#Braves 25: Knucksie

The countdown resumes with the Top 10.

Phil Niekro was a 27-year-old middle reliever with two career wins when the Braves moved to Atlanta in 1966. He was released 17 years and 266 wins later, the only baseball transaction to bring tears to my eyes.

For those of us who came of age as fans after Aaron and before Murphy, Knucksie was the Braves. Back then, you’d schedule trips to Fulco on nights when Niekro was on the mound, knowing he was your best chance at winning. From 1978 to ’79, the Braves recorded 135 wins; Knucksie accounted for 40 of them. Not bad for a 40-year-old.

Although he toiled for generally miserable teams, Niekro was at his best on those rare occasions when the Braves were relevant.

In 1969, he started and won three of the team’s last seven games — the difference between the division-winning Braves and the second-place Giants. In 1982, he hurled shutouts in two of the Braves’ last six games and also hit a key two-run homer run.

That’s five wins, two shutouts and a two-run homer in five of the team’s biggest games since moving to Atlanta.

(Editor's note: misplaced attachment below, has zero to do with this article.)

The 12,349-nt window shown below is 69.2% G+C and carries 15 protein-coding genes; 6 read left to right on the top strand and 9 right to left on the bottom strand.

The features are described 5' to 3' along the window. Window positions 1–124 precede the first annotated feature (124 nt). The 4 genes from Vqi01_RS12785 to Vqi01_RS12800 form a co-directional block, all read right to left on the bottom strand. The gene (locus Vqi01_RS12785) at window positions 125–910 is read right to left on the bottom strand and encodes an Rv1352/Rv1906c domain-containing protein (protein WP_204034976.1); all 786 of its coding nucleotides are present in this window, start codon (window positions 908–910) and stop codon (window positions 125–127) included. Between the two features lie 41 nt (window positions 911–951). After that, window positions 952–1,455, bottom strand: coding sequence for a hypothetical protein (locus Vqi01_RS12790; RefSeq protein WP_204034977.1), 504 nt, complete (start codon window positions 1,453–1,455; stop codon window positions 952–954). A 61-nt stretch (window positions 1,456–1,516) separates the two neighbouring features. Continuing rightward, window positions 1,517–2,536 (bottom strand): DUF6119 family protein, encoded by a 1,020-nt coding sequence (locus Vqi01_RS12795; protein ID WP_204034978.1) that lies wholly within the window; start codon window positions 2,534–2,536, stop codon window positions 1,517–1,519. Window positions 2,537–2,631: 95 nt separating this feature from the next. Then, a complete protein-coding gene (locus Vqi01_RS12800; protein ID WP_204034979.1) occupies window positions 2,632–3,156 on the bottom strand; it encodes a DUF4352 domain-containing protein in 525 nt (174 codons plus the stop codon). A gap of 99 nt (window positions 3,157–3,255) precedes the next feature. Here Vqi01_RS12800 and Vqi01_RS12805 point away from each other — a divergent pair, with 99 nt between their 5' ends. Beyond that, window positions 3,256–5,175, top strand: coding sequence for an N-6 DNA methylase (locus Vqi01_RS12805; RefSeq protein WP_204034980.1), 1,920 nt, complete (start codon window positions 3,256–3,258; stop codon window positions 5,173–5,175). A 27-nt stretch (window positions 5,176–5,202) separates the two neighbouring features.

It’s the stuff statues are made of.


4 thoughts on “#Braves 25: Knucksie

  1. The public’s appreciation for Aaron seems to have increased since he retired. I wish the same could happen for Niekro.

  2. roadrunner, Phil is low-key to a comical extent and keeps a low profile. I think that has something to do with it. Bad Henry, because of his outspokenness, has never had the low profile of Knucksie.

  3. It would be nice if we saw him throw out a first pitch every now and then but why get Knucksie when you can get Comcast’s regional sales manager.

  4. atlmalcontent, What do you expect from management that didn’t bring in Del Crandall, who I believe is the only surviving teammate of Henry Aaron from his rookie season, when they honored his breaking Ruth’s record? Maybe if a fast-food chain would have sponsored him.

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